Fire. It can both cleanse or soil, sustain or end life, or perfectly cook or singe delicious, mouth watering meat. Chicago has always been known for their meat products. At one point, we were known as the “Hog-butcher to the world” compliments of one Carl Sandburg due to the presence of the now defunct Union Stockyards that were an engine of industry and the employer of the immigrant masses that called Chicago their new home. Although these legions of cattle and pigs no longer stream into the city by the millions, the ethnic communities have remained a very integral part of Chicago. They are constantly in flux depending on the decade and world politics. On the northside of Chicago, there has long been a large and tightly knit Korean community. Going down Lawrence Avenue, you can still see some of the remnants of the once thriving Koreatown that my girlfriend tells me about when she was younger. Thanks to the Immigration Act of 1965, it allowed these Korean immigrants to finally come in families and establish business that brought the pleasures of the home country to the US of A. However, due to changing demographics and the rise of the Latino population in America, Koreatown now has more of a Latin American and Middle Eastern flavor due to the original Korean families moving to surrounding northern suburbs. However, that doesn’t mean that the food has gone anywhere! Even though I have lived in South Korea and have eaten my fair share of different Korean foods, I’m always down for a quick pop over to a new restaurant that my girlfriend swears by. She hasn’t steered me wrong yet! In this case, we went to Woo Chon Korean BBQ .
It is a very tiny restaurant that is wedged between a Korean store that is both grocer and video store next door that has all of your K-drama needs. However, if you want to get some of the best barbecue in the city, this is your place. The waitstaff is also probably some of the nicest you can find in a Korean restaurant since they aren’t known for having the same rules as found in American restaurants. They might be a bit gruffer or forward compared to your typical server in a T.G.I.Fridays, but they know how to make some delicious food. We were quickly seated at one of their simple tables which are a bit cramped if you are six feet or taller like yours truly. We decided to start with kimchi pajeon or a type of savory Korean pancake. It is derived from a Chinese green onion pancake (cōngyóubǐng) yet different because it is made from an egg based mix. The name “pajeon” literally means “green onion (pa) + pancake (jeon)”. While the ingredients seem quite obvious, there are many varieties of jeon that can be filled with different meats, seafood, or in this case, the signature fermented Korean lifeforce known as kimchi. Typically, Janice’s family gets the haemul jeong or fish, shellfish, and octopus pancake, but I can’t get enough of kimchi in any form. It was a ton of food to start off the meal for a reasonable price. It is kind of bready yet filled with crunchy green onions and spicy, crisp pieces of hot and spicy fermented cabbage. As we moved our way through this perfect pancake, they quickly began putting out the banchan or little plates of random Korean snacks like pickled cucumbers, cellophane noodles, pickled radish, and even the mysterious acorn jelly that looks like cut up, corrugated pieces of rubber. It’s not at terrible as it sounds but not my cup of tea. As well as bringing out the small plates, the server also provided us with a blazing hot bowl of coals for cooking our orders of kalbi or beef short ribs. Korean bbq has been a bit of a recent phenomenon in American cuisine, but it is a form of dining as old as time. In Korea, eating beef was a great privilege since the cattle were beasts of burden, and the Koryo Buddhist dynasty of rulers forbade the consumption of meat. However, in the 13th Century, those crazy Mongols invaded and removed the ban. They were pragmatic nomads, but they knew good food too. However, beef didn’t become prevalent on Korean tables until the latter half of the 20th Century as South Korea quickly became the advanced nation we now know. History lesson over, we threw the raw pieces of meat on the grill with a satisfying sizzle and pop. Once Janice grilled them to perfection, we mixed them with rice, doenjang (soybean paste), and banchan in leaves of lettuce to create ssam bap or what could be described as lettuce wraps with plenty of savory flavors to enjoy. We also got a side of pre-prepared dwegi bulgogi or sliced pork loin that is sauteed in a soy based sauce infused with ginger, gochujang (chili sauce), garlic, sugar, and rice wine. It wasn’t on the menu but highly recommend this Korean classic. It also has a bit of a spicy kick to it if you’re not feeling the more mild grilled meats. I loved mixing the pork’s zing with the green onions that came with the kalbi. It provided a definite earthiness that mellowed out the grease of the meat. We also got an order of moo guk or literally “radish soup”. If there’s one thing Korean soups and stews are known for, or at least what I’ve noticed, is being absolutely as hot as the surface of the sun, temperature-wise. While it takes a bit of time to cool off, the taste alone is worth it. Plus, if you’re looking for a bowl of comfort food during these cold Chicago months, step aside mac ‘n’ cheese, get a warm and filling bowl of soup. By the end of the meal, we were stuffed to the gills with great food, and we were ready to take on the cold climes outside.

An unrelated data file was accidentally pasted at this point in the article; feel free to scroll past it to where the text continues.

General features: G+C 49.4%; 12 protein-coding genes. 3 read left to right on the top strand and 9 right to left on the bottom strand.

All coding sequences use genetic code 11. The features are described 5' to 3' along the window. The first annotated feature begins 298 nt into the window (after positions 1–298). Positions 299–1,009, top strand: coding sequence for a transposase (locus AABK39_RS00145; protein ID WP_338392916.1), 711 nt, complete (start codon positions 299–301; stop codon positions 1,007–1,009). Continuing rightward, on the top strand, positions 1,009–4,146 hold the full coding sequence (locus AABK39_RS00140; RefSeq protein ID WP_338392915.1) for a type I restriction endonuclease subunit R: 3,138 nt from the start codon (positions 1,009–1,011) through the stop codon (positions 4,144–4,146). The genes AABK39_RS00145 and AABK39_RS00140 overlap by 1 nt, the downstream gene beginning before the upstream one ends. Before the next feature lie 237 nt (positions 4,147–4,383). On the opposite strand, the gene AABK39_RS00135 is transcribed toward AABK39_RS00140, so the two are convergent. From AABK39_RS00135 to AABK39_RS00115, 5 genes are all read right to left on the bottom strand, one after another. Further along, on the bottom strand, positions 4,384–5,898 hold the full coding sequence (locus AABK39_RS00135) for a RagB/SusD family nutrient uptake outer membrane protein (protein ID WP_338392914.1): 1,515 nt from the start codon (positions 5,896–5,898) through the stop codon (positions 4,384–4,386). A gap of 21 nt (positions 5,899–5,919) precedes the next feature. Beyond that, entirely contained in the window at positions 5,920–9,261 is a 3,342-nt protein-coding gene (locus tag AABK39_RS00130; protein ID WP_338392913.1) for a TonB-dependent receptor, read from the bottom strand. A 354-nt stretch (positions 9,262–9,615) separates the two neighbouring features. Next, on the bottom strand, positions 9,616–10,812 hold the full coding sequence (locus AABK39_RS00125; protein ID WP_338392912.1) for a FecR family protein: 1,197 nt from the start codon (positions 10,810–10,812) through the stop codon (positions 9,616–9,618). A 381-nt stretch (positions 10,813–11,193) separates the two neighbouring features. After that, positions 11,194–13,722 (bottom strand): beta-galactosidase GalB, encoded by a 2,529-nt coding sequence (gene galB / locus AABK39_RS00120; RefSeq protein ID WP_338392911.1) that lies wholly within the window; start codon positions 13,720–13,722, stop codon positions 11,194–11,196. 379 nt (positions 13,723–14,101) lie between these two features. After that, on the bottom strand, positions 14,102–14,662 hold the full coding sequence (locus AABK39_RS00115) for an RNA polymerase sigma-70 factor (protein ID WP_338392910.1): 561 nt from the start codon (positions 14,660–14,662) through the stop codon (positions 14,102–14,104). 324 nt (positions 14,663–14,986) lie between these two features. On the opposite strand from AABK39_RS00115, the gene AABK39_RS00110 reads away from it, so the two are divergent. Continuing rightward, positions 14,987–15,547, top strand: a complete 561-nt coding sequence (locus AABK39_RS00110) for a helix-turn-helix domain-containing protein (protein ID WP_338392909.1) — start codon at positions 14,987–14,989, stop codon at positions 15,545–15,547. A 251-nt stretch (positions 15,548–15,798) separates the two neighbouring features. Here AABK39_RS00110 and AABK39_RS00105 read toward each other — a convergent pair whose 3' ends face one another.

So if you’re looking for a more low-key Korean bbq place that isn’t packed with everyone who wants to experience the novelty of grilling meat at their table, I’d recommend Woo Chon Korean BBQ. Oh yeah, and the food is mouth-watering to say the least and easy on the old wallet.